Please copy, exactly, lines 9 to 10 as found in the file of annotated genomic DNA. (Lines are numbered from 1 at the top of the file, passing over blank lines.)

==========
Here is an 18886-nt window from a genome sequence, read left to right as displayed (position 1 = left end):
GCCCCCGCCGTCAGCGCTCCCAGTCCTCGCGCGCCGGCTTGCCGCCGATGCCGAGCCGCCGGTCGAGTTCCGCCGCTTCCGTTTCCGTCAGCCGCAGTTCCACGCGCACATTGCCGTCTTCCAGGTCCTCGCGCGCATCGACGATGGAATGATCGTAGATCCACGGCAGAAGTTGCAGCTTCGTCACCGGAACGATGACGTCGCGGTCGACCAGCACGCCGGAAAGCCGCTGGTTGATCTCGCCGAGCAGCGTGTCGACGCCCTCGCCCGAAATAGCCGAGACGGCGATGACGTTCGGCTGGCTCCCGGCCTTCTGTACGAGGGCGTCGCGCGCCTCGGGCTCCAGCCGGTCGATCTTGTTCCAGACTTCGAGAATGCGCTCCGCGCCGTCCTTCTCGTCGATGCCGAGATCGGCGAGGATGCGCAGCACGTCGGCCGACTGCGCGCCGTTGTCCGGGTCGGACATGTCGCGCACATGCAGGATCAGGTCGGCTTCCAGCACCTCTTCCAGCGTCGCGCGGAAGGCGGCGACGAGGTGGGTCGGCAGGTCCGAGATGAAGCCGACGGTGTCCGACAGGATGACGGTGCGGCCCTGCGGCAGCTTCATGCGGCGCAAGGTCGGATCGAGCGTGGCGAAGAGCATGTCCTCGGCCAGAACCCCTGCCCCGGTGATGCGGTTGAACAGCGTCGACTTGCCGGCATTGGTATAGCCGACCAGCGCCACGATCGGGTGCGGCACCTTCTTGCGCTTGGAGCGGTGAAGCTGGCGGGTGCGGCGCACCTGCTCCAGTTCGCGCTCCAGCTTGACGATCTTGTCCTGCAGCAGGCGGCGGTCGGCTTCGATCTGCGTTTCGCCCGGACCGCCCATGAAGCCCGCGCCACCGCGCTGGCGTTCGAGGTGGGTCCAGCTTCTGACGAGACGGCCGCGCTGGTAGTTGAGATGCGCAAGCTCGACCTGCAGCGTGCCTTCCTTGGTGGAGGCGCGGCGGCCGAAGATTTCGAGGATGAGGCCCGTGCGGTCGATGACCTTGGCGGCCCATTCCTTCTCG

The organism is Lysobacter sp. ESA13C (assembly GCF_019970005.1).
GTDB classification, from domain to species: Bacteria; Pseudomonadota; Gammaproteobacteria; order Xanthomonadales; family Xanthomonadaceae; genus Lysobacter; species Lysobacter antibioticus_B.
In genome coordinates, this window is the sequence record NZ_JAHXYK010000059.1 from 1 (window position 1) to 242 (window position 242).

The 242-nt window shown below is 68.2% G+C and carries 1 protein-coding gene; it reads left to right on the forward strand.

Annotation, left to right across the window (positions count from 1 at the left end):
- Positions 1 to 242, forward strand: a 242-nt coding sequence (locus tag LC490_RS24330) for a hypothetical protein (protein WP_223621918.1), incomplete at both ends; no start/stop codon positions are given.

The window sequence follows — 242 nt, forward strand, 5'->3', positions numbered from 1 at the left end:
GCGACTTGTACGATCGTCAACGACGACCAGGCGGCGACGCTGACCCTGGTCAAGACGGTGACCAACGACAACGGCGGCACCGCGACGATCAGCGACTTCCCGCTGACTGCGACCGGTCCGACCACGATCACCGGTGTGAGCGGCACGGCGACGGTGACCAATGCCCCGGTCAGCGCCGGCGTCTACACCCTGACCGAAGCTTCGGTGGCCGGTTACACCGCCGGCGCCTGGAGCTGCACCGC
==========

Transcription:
The window sequence follows — 242 nt, forward strand, 5'->3', positions numbered from 1 at the left end:
GCGACTTGTACGATCGTCAACGACGACCAGGCGGCGACGCTGACCCTGGTCAAGACGGTGACCAACGACAACGGCGGCACCGCGACGATCAGCGACTTCCCGCTGACTGCGACCGGTCCGACCACGATCACCGGTGTGAGCGGCACGGCGACGGTGACCAATGCCCCGGTCAGCGCCGGCGTCTACACCCTGACCGAAGCTTCGGTGGCCGGTTACACCGCCGGCGCCTGGAGCTGCACCGC